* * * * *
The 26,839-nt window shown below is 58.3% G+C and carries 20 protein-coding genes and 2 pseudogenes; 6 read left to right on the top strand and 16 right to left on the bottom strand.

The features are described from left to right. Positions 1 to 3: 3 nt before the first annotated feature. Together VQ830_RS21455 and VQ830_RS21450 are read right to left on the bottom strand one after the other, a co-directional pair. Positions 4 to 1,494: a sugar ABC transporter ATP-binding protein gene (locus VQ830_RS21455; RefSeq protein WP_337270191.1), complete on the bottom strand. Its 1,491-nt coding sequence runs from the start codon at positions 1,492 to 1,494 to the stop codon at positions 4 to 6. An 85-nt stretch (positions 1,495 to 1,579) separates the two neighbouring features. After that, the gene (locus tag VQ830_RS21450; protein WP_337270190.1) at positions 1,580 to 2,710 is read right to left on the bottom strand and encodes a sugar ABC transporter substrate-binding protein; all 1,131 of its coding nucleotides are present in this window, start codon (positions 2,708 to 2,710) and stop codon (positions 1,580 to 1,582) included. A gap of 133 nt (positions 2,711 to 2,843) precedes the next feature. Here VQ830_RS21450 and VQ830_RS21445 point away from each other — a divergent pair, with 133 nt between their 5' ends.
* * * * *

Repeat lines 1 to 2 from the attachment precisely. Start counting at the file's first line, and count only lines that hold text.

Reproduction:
The 26,839-nt window shown below is 58.3% G+C and carries 20 protein-coding genes and 2 pseudogenes; 6 read left to right on the top strand and 16 right to left on the bottom strand.

The features are described from left to right. Positions 1 to 3: 3 nt before the first annotated feature. Together VQ830_RS21455 and VQ830_RS21450 are read right to left on the bottom strand one after the other, a co-directional pair. Positions 4 to 1,494: a sugar ABC transporter ATP-binding protein gene (locus VQ830_RS21455; RefSeq protein WP_337270191.1), complete on the bottom strand. Its 1,491-nt coding sequence runs from the start codon at positions 1,492 to 1,494 to the stop codon at positions 4 to 6. An 85-nt stretch (positions 1,495 to 1,579) separates the two neighbouring features. After that, the gene (locus tag VQ830_RS21450; protein WP_337270190.1) at positions 1,580 to 2,710 is read right to left on the bottom strand and encodes a sugar ABC transporter substrate-binding protein; all 1,131 of its coding nucleotides are present in this window, start codon (positions 2,708 to 2,710) and stop codon (positions 1,580 to 1,582) included. A gap of 133 nt (positions 2,711 to 2,843) precedes the next feature. Here VQ830_RS21450 and VQ830_RS21445 point away from each other — a divergent pair, with 133 nt between their 5' ends.